After a while, CS sends another synchronization packet. After a anchor, such as anchor B, receives it, it records the remote timestamp of the CS anchor and the time stamp received locally, and obtains two more timestamps.

Assume that the interval between the two packets sent by the CS is 100ms, that is, the time interval between the two synchronous transmissions is 100ms. So under normal circumstances, when anchor B receives these two packets, the local time interval should also be 100ms. Actually not!

Because the crystal oscillators used by the DWM1000 of the two anchors will not have exactly the same frequency due to various reasons, there will always be some differences.

What is the clock difference between the two anchors?

deta = (ST2 - ST1) - (RT2 - RT1). where deta is the difference, ST2 is the sending time of the second packet, ST1 is the sending time of the first packet, RT2 is the receiving time of the second packet, and RT is the receiving time of the first packet.

The difference rate is Ratio = deta / (ST2-ST1)

In this way, the start time is known, and the clock discrepancy rate is also known. We can convert any local timestamp to a timestamp based on CS.

When a tag sends a UWB location data packet, all four anchors A/B/C/D receive the packet. A/B/C/D convert the local timestamp upon receipt to the CS time as the basis. Everyone sends this timestamp to the location engine. The location engine gets 4 times.
Based on their difference, the coordinates of the tag can be calculated.

Seeing this, you should have a question in your mind. The sending time of the synchronization data packet sent by the CS is the moment when the UWB data packet leaves a gate of the DW1000 chip in the CS. The UWB signal then passes through the internal circuit of the chip, and then is transmitted into the air through the transmitting antenna, reaches the antenna of anchor B, is transmitted inside the antenna of anchor B, passes through some internal circuits of the chip, and reaches the receiving gate of DW1000 in anchor B.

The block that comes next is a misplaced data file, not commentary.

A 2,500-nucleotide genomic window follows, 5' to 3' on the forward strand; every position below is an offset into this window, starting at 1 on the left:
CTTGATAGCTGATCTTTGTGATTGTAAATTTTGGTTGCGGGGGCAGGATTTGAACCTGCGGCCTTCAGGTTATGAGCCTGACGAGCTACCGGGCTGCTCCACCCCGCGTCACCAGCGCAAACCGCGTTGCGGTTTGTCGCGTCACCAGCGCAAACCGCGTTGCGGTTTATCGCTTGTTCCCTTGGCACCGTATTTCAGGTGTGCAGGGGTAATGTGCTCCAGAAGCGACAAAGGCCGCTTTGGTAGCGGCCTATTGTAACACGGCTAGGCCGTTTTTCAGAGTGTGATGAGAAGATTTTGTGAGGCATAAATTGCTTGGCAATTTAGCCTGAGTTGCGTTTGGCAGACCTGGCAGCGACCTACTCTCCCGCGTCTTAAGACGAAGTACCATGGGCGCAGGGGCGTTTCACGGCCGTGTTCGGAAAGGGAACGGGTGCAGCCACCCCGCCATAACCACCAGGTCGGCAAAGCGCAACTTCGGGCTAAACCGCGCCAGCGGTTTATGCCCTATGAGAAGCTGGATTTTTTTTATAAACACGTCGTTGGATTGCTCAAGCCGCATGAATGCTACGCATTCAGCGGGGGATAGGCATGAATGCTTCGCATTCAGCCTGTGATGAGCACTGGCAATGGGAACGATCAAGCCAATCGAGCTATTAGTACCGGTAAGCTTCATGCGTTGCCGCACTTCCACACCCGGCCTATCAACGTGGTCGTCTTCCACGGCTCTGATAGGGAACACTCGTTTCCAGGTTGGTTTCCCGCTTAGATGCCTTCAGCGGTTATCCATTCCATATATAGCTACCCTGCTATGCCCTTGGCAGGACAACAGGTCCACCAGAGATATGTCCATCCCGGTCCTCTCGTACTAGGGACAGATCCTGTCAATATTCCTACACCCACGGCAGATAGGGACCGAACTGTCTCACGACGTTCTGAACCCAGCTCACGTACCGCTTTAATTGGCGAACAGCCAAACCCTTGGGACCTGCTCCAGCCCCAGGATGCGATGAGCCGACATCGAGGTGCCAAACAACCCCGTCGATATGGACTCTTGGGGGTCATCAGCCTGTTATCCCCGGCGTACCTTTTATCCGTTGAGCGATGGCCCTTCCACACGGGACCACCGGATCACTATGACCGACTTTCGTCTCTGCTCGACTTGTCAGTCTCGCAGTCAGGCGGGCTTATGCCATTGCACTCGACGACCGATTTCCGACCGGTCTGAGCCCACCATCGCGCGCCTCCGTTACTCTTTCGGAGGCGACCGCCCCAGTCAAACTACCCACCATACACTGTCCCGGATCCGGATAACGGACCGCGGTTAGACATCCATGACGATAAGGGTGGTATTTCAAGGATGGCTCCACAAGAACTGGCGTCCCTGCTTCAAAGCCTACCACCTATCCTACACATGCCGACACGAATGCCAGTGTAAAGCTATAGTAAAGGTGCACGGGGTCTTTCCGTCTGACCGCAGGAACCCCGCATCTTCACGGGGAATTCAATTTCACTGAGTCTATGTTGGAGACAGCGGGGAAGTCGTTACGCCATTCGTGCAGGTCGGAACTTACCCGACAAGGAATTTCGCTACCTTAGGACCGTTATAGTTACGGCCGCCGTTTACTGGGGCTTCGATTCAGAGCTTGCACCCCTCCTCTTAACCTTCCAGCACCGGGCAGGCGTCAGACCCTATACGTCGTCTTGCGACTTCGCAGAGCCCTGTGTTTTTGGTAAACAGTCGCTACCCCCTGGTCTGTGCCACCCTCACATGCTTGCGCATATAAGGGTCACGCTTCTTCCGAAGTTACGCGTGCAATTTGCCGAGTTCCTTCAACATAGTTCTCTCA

At that moment is the moment of reception. 
This process takes a lot of time. How do you get this time? It is introduced in the manual of the DW1000 chip that we need to consider the transmitting antenna delay/receiving antenna delay.

The answer is, leave it alone.

We assume that the DW1000 of anchor B is connected to the antenna through a long radio frequency cable. After the clock synchronization packet reaches the antenna of anchor B, it passes through a long cable before reaching the DW1000 chip. Of course, the same goes for the location data packets sent by the tags. After arriving at the antenna of the B anchor, they then go through a long cable before reaching the DW1000 chip. Assume that a section of the cable is added, causing the radio wave to run 1ms longer in the cable. Of course, the clock synchronization packet and the location packet both spend 1ms longer on the road. If we take this 1ms into account when calculating the timestamp when anchor B receives the clock synchronization packet, then when the location engine calculates the time difference, the extra 1ms spent on the tag's location packet must be deducted. So the time these two packets spend in the cable cancels out in the calculation formula.